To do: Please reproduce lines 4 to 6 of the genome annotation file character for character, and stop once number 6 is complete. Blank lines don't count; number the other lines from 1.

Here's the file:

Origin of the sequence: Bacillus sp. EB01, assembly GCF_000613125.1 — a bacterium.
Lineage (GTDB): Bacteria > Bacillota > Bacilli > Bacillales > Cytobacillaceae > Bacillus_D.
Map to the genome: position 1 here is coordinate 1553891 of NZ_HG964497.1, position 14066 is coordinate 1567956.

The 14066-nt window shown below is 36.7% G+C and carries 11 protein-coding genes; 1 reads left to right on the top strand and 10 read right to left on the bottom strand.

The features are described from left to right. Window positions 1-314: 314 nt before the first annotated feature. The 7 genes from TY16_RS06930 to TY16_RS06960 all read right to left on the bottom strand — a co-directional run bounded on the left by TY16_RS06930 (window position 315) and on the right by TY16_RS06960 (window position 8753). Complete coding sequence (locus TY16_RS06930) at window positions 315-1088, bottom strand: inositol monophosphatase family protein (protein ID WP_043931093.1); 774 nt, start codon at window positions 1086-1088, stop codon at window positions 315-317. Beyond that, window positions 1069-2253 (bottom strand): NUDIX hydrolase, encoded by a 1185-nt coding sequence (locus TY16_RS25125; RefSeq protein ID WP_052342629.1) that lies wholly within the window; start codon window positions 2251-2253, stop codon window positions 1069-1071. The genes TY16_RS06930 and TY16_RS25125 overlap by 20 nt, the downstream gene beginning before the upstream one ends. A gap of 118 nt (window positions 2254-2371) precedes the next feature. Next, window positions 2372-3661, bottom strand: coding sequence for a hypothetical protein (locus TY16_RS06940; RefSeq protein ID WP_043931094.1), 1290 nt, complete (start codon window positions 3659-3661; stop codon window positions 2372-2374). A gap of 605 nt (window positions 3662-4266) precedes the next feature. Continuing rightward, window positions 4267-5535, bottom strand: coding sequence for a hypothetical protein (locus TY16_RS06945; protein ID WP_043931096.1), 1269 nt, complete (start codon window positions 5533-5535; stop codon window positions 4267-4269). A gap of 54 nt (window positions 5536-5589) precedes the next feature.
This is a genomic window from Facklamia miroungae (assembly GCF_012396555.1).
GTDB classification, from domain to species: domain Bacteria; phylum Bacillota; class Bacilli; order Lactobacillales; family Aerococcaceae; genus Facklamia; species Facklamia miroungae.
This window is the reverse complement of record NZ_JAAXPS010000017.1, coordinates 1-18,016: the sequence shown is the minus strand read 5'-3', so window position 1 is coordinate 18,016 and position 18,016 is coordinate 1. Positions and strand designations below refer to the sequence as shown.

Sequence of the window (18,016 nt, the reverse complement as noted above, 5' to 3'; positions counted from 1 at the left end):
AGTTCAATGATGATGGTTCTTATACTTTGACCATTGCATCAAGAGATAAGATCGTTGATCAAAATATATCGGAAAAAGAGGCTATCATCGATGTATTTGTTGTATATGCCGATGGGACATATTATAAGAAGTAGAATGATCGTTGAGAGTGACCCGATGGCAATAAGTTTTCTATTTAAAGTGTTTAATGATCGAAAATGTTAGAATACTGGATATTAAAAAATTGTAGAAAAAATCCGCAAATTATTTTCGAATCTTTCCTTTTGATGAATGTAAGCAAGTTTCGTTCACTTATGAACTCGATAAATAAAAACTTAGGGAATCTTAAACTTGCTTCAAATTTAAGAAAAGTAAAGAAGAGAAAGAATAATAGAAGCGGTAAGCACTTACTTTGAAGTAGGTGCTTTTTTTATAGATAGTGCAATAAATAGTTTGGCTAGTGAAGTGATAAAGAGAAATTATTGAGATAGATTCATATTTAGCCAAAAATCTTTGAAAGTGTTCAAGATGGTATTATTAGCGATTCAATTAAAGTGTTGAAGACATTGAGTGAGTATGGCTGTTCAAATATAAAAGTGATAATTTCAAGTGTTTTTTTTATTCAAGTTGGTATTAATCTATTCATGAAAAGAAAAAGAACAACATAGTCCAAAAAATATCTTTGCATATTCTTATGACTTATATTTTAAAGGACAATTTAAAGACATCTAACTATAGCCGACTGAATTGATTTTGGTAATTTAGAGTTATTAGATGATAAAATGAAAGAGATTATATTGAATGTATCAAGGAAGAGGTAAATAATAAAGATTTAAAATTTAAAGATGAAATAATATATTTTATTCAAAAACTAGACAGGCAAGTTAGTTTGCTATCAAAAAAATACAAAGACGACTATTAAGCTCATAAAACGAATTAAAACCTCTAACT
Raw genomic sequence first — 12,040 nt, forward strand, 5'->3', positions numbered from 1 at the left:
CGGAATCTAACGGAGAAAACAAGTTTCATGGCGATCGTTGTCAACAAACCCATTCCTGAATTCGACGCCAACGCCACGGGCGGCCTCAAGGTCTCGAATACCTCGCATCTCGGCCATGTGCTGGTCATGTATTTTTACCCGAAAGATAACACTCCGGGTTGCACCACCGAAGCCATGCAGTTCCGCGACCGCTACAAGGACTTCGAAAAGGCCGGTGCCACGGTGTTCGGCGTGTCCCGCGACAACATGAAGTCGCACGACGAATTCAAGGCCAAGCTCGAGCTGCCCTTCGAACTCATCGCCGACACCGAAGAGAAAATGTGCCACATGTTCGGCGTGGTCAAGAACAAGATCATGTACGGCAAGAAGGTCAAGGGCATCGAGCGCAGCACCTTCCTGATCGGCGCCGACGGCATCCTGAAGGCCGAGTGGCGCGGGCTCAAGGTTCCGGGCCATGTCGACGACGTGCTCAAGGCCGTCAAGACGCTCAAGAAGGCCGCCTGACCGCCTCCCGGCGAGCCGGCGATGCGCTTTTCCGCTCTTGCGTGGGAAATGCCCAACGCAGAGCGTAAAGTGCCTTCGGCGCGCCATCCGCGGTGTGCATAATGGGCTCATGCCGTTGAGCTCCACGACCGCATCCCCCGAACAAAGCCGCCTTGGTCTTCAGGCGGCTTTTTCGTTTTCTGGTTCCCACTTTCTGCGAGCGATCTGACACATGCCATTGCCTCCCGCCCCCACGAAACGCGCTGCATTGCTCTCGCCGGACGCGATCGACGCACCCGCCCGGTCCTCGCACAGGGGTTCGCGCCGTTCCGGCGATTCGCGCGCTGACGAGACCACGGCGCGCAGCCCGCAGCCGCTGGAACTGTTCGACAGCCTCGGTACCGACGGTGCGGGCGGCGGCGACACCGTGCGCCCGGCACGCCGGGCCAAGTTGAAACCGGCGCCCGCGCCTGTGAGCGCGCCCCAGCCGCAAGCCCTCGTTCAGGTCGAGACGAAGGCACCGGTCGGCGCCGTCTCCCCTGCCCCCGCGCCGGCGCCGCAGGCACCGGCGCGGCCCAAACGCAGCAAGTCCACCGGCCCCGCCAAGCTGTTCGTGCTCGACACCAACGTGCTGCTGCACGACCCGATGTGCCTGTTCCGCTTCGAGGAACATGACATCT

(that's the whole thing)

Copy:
The 14066-nt window shown below is 36.7% G+C and carries 11 protein-coding genes; 1 reads left to right on the top strand and 10 read right to left on the bottom strand.

The features are described from left to right. Window positions 1-314: 314 nt before the first annotated feature. The 7 genes from TY16_RS06930 to TY16_RS06960 all read right to left on the bottom strand — a co-directional run bounded on the left by TY16_RS06930 (window position 315) and on the right by TY16_RS06960 (window position 8753). Complete coding sequence (locus TY16_RS06930) at window positions 315-1088, bottom strand: inositol monophosphatase family protein (protein ID WP_043931093.1); 774 nt, start codon at window positions 1086-1088, stop codon at window positions 315-317. Beyond that, window positions 1069-2253 (bottom strand): NUDIX hydrolase, encoded by a 1185-nt coding sequence (locus TY16_RS25125; RefSeq protein ID WP_052342629.1) that lies wholly within the window; start codon window positions 2251-2253, stop codon window positions 1069-1071. The genes TY16_RS06930 and TY16_RS25125 overlap by 20 nt, the downstream gene beginning before the upstream one ends. A gap of 118 nt (window positions 2254-2371) precedes the next feature. Next, window positions 2372-3661, bottom strand: coding sequence for a hypothetical protein (locus TY16_RS06940; RefSeq protein ID WP_043931094.1), 1290 nt, complete (start codon window positions 3659-3661; stop codon window positions 2372-2374). A gap of 605 nt (window positions 3662-4266) precedes the next feature. Continuing rightward, window positions 4267-5535, bottom strand: coding sequence for a hypothetical protein (locus TY16_RS06945; protein ID WP_043931096.1), 1269 nt, complete (start codon window positions 5533-5535; stop codon window positions 4267-4269). A gap of 54 nt (window positions 5536-5589) precedes the next feature.
This is a genomic window from Facklamia miroungae (assembly GCF_012396555.1).